#31: Starting again (1919)

The responsibility for reopening the College inevitably pressed upon us like an Old Testament "burden" or a Quaker "concern". Normal activities had been entirely suspended since May, 1916. Four times the month of June had come and gone without a college commencement. Four times the month of September had come and gone without ushering in the beginning of a new college year. President Grant had once said of specie payments, "the way to resume, gentlemen, is to resume". Because of the many handicaps in the situation everywhere within the months following the Armistice, and because first place was given to Relief work, Anatolia's reopening was delayed until October 1st, 1919. Yet the first academic function was held September 6th, and that was the presentation of his Anatolia diploma and Bachelor of Arts degree to Mr. Timothy Papadopoulos, now of Chicago. He had nearly completed his course in 1916 and during the interval had led the life of an educated young man as bandmaster for the Turkish Army, and a special tutor of English and other lessons to a number of persons. The exercise was as interesting as it was unusual. My academic robe for the occasion was the uniform of a Near East Relief officer. Indeed, the prime obligation of every American on the grounds was in care of the orphans, the sick and the throngs still dependent on Relief. My own duties were double, in Relief work and in the College. Most of the entire college plant was used for relief purposes.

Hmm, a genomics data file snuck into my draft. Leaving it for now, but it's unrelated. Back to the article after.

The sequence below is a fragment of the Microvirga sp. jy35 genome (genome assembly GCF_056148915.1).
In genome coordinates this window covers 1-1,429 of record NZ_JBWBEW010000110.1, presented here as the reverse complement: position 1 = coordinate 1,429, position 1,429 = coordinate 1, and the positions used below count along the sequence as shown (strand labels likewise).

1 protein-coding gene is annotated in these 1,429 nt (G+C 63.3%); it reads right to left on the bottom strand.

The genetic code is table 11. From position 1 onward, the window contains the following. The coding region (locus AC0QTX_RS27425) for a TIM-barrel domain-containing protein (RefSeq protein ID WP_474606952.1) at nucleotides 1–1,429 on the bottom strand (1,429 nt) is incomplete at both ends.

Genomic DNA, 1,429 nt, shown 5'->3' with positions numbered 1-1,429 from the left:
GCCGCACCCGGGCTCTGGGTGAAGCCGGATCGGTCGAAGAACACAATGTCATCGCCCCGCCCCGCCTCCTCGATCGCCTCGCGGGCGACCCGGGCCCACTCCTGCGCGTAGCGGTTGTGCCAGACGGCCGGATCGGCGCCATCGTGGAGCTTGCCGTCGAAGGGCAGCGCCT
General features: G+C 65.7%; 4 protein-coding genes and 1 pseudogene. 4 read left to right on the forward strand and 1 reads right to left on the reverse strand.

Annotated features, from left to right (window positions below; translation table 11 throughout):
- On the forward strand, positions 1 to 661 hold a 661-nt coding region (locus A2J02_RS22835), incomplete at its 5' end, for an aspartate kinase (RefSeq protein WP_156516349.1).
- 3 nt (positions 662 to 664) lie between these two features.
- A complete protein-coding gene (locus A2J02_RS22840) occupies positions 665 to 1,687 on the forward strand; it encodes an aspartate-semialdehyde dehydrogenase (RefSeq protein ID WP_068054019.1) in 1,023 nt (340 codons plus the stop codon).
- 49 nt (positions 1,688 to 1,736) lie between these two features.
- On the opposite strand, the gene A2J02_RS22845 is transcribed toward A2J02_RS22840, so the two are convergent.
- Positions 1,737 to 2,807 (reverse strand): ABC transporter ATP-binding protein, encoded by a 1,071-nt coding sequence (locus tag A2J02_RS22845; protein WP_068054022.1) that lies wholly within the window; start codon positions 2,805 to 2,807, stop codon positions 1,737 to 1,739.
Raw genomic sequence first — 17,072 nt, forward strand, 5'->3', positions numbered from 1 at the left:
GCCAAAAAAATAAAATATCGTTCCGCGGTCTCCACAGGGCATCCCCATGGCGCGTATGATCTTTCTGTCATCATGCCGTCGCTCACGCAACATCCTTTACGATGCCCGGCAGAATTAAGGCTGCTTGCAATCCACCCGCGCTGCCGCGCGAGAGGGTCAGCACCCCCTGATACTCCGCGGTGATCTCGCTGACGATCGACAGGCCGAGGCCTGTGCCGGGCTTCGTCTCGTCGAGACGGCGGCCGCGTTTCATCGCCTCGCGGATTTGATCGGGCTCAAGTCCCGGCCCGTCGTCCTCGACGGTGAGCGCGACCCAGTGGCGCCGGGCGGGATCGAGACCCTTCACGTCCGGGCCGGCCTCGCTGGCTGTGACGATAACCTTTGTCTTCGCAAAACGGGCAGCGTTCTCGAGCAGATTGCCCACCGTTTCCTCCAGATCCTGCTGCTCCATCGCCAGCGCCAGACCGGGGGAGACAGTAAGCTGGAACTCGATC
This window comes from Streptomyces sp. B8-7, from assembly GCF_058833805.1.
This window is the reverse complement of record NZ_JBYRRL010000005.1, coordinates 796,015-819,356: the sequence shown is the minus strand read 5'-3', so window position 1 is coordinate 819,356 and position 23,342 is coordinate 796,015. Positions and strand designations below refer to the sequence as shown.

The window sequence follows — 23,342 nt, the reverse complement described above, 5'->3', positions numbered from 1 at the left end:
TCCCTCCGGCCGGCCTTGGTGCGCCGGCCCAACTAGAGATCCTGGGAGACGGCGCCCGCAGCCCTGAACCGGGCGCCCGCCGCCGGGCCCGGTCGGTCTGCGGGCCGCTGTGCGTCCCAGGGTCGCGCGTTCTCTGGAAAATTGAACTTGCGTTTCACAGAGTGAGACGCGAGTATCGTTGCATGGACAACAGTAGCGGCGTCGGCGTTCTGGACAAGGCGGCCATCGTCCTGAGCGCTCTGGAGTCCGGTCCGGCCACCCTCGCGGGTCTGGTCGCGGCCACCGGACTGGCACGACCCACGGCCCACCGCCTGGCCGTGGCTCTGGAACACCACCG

The opening week of school was both solemn and cheering. Eight of our former teachers had perished by violence; others had died; yet others had been drafted as soldiers or scattered by protracted war conditions. Many students had gone, not only from college life but from life in this world. Contingents of our students had served, most of them drafted, in Turkish, Russian, Greek, Armenian, French and British armies, with more than forty volunteers in the army of Uncle Sam. Much of our material plant was wrecked beyond repair. Much space was assigned to Near East Relief orphans. However, it was possible to pick up and go on, and Dr. Tracy would have said, "there wasn't any other way to do". "The way to resume was to resume", specie payments or meeting other responsibilities.

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Students enrolled during the year numbered 166, all in the preparatory department; by classes, Fourth Forum 14, Third 22, Second 40, First 90; by nationality, Armenian 77, Bulgarian 1, Greek 75, Russian 1, Turkish 12. There were 77 boarders and 89 day pupils. These students, in the general conditions of impoverishment by war, paid into the treasury all that we could ask.

NEXT: Business as usual? (1920-1921)

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